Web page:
Principal Component Analysis

The principal components of a collection of points in a real p-space are a sequence of p direction vectors, where the i-th vector is the direction of a line that best fits the data while being orthogonal to the first i-1 vectors.

Machine learningDimensionality reductionUnsupervised learning



Initial contribute: 2020-12-18


Method-focused categoriesData-perspectiveIntelligent computation analysis

Detailed Description

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PCA was invented in 1901 by Karl Pearson, as an analogue of the principal axis theorem in mechanics; it was later independently developed and named by Harold Hotelling in the 1930s. Depending on the field of application, it is also named the discrete Karhunen–Loève transform (KLT) in signal processing, the Hotelling transform in multivariate quality control, proper orthogonal decomposition (POD) in mechanical engineering, singular value decomposition (SVD) of X (Golub and Van Loan, 1983), eigenvalue decomposition (EVD) of XTX in linear algebra, factor analysis (for a discussion of the differences between PCA and factor analysis see Ch. 7 of Jolliffe's Principal Component Analysis), Eckart–Young theorem (Harman, 1960), or empirical orthogonal functions (EOF) in meteorological science, empirical eigenfunction decomposition (Sirovich, 1987), empirical component analysis (Lorenz, 1956), quasiharmonic modes (Brooks et al., 1988), spectral decomposition in noise and vibration, and empirical modal analysis in structural dynamics.

PCA can be thought of as fitting a p-dimensional ellipsoid to the data, where each axis of the ellipsoid represents a principal component. If some axis of the ellipsoid is small, then the variance along that axis is also small.

To find the axes of the ellipsoid, we must first subtract the mean of each variable from the dataset to center the data around the origin. Then, we compute the covariance matrix of the data and calculate the eigenvalues and corresponding eigenvectors of this covariance matrix. Then we must normalize each of the orthogonal eigenvectors to turn them into unit vectors. Once this is done, each of the mutually orthogonal, unit eigenvectors can be interpreted as an axis of the ellipsoid fitted to the data. This choice of basis will transform our covariance matrix into a diagonalised form with the diagonal elements representing the variance of each axis. The proportion of the variance that each eigenvector represents can be calculated by dividing the eigenvalue corresponding to that eigenvector by the sum of all eigenvalues.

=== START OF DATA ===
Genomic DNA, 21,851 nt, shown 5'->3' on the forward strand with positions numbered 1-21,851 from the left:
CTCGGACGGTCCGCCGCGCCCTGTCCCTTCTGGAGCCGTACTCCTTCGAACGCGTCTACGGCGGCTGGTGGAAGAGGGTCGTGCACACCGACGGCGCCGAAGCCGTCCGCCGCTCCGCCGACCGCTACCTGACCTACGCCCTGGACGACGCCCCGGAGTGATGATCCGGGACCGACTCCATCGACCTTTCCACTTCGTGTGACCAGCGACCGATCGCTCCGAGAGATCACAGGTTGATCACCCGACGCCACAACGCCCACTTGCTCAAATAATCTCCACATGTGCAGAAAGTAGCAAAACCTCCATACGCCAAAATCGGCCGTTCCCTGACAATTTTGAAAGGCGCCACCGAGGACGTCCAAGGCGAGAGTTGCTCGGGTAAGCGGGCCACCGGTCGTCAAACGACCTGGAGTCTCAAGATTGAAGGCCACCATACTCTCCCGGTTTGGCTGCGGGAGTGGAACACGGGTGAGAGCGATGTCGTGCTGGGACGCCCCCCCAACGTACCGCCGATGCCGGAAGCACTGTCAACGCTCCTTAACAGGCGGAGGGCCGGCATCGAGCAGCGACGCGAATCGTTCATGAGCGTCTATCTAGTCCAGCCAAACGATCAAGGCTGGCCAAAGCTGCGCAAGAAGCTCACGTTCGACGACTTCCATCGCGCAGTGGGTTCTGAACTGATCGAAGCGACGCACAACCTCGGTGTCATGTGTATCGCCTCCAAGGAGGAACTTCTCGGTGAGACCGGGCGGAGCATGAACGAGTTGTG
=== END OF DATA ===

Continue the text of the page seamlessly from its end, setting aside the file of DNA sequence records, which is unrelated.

PCA is defined as an orthogonal linear transformation that transforms the data to a new coordinate system such that the greatest variance by some scalar projection of the data comes to lie on the first coordinate (called the first principal component), the second greatest variance on the second coordinate, and so on.

Consider an  data matrix, X, with column-wise zero empirical mean (the sample mean of each column has been shifted to zero), where each of the n rows represents a different repetition of the experiment, and each of the p columns gives a particular kind of feature (say, the results from a particular sensor).

Mathematically, the transformation is defined by a set of size  of p-dimensional vectors of weights or coefficients  that map each row vector  of X to a new vector of principal component scores , given by